Marine Corps Base Camp Lejeune -- When an instructor at Marine Corps Engineer School saw the obstacle course he ran through as a junior Marine fall into disrepair, he and his peers led his students through a two-year restoration build of the course inspired by the lessons he teaches at the school.
Gunnery Sgt. Peter Porter instructed the Marines how the obstacles he taught them to construct can wear down an enemy and give Marines an advantage in combat. He shared his motivation for the subject and gave them a challenge to be excited about. The opportunity provided an alternative to running and the other usual staples of physical fitness the school used.
“Sixteen years later we still talk about running that course,” said Porter. “We’re just passing on that torch. It’s a tradition.”
Porter teaches survivability, creating shelters, bearing the elements, and obstacles, developing ways to halt or slow down the progress of enemies advancing enough for Marines to have clear targets.
A variety of muses inspired new obstacles and modifications to the traditional course. Some obstacles simply needed repairs; others were built anew with ideas and layouts from popular mud runs and endurance courses.
“We took Marines out there whenever we could,” said Gunnery Sgt. Chris Metzger, an instructor at the Marine Corps Engineer School who teaches constructed obstacles, survivability, including classes on using concrete block and standing timber. Metzger headed the effort alongside Porter. “Sometimes we went out there together and sometimes we took turns and tag teamed it.”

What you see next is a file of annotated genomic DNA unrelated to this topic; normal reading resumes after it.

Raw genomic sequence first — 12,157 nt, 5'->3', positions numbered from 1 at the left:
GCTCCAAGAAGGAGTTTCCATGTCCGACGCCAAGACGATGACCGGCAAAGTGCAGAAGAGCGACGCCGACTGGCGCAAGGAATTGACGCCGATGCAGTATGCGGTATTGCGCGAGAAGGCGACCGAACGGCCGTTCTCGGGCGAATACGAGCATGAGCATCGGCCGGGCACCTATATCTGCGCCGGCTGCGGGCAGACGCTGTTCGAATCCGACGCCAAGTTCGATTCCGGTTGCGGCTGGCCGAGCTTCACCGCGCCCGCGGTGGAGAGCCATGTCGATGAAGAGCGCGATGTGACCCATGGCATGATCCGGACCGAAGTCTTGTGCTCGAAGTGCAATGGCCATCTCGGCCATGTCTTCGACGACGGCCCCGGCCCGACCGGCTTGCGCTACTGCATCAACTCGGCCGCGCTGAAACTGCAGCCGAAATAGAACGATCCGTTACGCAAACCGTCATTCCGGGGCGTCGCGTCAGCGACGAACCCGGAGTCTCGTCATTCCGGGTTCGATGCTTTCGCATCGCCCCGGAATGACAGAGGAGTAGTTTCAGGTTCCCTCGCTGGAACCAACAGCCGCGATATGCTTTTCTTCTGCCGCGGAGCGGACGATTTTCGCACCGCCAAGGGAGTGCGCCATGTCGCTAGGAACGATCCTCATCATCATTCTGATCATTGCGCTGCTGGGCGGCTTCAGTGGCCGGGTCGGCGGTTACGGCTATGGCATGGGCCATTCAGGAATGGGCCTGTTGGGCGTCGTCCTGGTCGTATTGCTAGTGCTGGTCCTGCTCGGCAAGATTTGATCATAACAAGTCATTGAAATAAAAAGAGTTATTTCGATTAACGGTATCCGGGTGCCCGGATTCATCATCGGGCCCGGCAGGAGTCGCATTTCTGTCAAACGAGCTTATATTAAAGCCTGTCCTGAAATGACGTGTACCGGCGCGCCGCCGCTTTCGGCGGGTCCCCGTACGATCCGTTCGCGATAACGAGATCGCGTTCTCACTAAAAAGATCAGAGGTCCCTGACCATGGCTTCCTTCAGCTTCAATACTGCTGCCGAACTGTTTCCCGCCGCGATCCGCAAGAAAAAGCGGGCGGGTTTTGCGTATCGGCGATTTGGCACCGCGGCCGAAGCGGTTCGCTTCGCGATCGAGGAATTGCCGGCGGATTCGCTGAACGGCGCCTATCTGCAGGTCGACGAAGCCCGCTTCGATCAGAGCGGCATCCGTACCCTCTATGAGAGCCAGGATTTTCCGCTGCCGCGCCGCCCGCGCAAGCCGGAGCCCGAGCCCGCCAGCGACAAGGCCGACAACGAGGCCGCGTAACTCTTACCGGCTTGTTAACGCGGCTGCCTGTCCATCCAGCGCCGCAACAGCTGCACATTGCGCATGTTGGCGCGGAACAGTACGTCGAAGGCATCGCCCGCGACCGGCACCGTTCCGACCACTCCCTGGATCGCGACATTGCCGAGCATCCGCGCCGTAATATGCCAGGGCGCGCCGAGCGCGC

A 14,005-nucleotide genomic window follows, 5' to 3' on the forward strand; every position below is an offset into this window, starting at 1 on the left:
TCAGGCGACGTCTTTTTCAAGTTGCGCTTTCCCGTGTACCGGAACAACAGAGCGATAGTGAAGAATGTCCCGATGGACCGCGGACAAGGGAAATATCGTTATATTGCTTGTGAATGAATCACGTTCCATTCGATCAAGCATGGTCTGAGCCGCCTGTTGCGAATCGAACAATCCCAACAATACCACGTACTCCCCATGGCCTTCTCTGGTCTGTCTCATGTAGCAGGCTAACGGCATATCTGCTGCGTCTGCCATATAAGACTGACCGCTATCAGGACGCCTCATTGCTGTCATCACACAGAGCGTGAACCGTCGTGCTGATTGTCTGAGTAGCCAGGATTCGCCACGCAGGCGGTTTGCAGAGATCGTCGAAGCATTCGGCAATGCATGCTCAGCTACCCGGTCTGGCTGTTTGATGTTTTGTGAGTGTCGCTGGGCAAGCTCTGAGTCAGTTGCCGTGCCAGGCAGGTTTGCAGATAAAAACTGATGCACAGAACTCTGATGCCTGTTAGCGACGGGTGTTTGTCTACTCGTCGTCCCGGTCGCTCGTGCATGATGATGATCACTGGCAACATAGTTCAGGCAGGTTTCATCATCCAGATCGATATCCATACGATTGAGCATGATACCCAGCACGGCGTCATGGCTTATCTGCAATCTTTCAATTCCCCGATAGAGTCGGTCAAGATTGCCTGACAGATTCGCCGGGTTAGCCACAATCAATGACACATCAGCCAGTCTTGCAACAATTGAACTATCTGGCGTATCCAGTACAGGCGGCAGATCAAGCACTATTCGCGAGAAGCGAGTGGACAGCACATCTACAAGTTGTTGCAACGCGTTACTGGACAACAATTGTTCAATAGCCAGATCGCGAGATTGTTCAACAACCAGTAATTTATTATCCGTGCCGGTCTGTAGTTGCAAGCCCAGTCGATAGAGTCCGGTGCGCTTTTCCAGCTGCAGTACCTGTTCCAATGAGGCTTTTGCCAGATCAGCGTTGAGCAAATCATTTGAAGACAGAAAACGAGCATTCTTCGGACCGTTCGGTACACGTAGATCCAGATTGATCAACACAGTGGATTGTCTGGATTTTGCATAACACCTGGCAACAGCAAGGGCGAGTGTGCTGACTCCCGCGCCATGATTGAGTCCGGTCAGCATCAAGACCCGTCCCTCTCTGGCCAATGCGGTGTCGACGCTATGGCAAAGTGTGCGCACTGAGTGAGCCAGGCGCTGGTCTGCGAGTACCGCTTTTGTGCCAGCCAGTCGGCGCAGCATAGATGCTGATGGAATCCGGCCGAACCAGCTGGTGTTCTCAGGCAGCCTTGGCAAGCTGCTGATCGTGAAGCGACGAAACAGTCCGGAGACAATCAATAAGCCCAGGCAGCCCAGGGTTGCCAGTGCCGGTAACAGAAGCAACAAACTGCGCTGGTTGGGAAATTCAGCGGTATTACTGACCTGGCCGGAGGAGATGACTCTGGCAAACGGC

The course navigates through thickly wooded areas and deep, thick mud. There is a point with rope threaded through the limbs of trees to assist participants as they dredge through it. The thick woods and mud provided obstacles alongside those constructed by instructors and students.
The course provides a diverse model of training opportunities Metzger said he wishes to see more units adopt for general training throughout the Marine Corps.
The Marines who constructed the course could not take vehicles to most obstacle sites due to environmental protection regulations in place. All equipment and materials had to be hand carried, including 30 ft. poles.
It was a learning experience for the students of the engineer school, said Porter. They were able to apply the skills they learned in class and experience firsthand the obstacles’ effects.
“This is what we do in the real world,” said Porter. “It’s better than seeing it on a screen or building it in the middle of a field just to build it.”
Porter wants people to remember it as a tough challenge. He hopes participants walk away with an understanding of the work engineers do.
After all the hard work, the Engineers Course was met with hundreds of pounding feet during the St. Paddy’s Day Engineer Challenge March 16. The feedback was positive and left some participants surprised by the difficulty of the course.
“I think we had plenty of mud out there,” said Mike Marion, the St. Paddy’s Day Engineer Challenge race coordinator. “I think our runners were surprised at the amount of mud we actually had. It’s more than we’ve had at any other course.”
However, the course is not finished. Even after Porter, Metzger and the other instructors who led the charge to rebuild the course leave, engineers who return to teach at the school are thinking up ways to tweak, modify and add to the course for future generations to come.